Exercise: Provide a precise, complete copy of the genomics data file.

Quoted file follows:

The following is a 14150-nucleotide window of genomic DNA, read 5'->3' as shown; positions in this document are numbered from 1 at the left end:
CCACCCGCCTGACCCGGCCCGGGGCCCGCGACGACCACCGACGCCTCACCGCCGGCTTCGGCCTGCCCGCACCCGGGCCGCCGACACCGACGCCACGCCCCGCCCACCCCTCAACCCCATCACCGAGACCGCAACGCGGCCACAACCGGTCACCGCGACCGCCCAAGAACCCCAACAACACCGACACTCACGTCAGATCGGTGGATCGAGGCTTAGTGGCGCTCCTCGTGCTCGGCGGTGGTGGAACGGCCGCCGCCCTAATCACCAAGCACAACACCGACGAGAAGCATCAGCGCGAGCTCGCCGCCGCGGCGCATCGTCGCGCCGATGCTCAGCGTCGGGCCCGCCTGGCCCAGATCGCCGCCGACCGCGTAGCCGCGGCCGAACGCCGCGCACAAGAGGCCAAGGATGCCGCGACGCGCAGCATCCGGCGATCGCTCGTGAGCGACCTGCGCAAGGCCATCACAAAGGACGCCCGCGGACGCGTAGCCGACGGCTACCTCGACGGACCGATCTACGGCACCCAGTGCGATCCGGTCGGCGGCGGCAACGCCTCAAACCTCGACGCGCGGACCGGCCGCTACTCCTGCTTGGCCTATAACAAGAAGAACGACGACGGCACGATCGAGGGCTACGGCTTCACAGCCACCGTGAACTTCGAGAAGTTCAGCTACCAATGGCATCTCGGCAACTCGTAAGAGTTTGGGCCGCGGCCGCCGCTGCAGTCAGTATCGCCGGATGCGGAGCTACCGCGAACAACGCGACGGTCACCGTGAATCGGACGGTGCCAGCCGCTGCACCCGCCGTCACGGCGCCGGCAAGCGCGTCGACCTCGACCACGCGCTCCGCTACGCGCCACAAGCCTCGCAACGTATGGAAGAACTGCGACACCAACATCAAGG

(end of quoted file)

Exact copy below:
The following is a 14150-nucleotide window of genomic DNA, read 5'->3' as shown; positions in this document are numbered from 1 at the left end:
CCACCCGCCTGACCCGGCCCGGGGCCCGCGACGACCACCGACGCCTCACCGCCGGCTTCGGCCTGCCCGCACCCGGGCCGCCGACACCGACGCCACGCCCCGCCCACCCCTCAACCCCATCACCGAGACCGCAACGCGGCCACAACCGGTCACCGCGACCGCCCAAGAACCCCAACAACACCGACACTCACGTCAGATCGGTGGATCGAGGCTTAGTGGCGCTCCTCGTGCTCGGCGGTGGTGGAACGGCCGCCGCCCTAATCACCAAGCACAACACCGACGAGAAGCATCAGCGCGAGCTCGCCGCCGCGGCGCATCGTCGCGCCGATGCTCAGCGTCGGGCCCGCCTGGCCCAGATCGCCGCCGACCGCGTAGCCGCGGCCGAACGCCGCGCACAAGAGGCCAAGGATGCCGCGACGCGCAGCATCCGGCGATCGCTCGTGAGCGACCTGCGCAAGGCCATCACAAAGGACGCCCGCGGACGCGTAGCCGACGGCTACCTCGACGGACCGATCTACGGCACCCAGTGCGATCCGGTCGGCGGCGGCAACGCCTCAAACCTCGACGCGCGGACCGGCCGCTACTCCTGCTTGGCCTATAACAAGAAGAACGACGACGGCACGATCGAGGGCTACGGCTTCACAGCCACCGTGAACTTCGAGAAGTTCAGCTACCAATGGCATCTCGGCAACTCGTAAGAGTTTGGGCCGCGGCCGCCGCTGCAGTCAGTATCGCCGGATGCGGAGCTACCGCGAACAACGCGACGGTCACCGTGAATCGGACGGTGCCAGCCGCTGCACCCGCCGTCACGGCGCCGGCAAGCGCGTCGACCTCGACCACGCGCTCCGCTACGCGCCACAAGCCTCGCAACGTATGGAAGAACTGCGACACCAACATCAAGG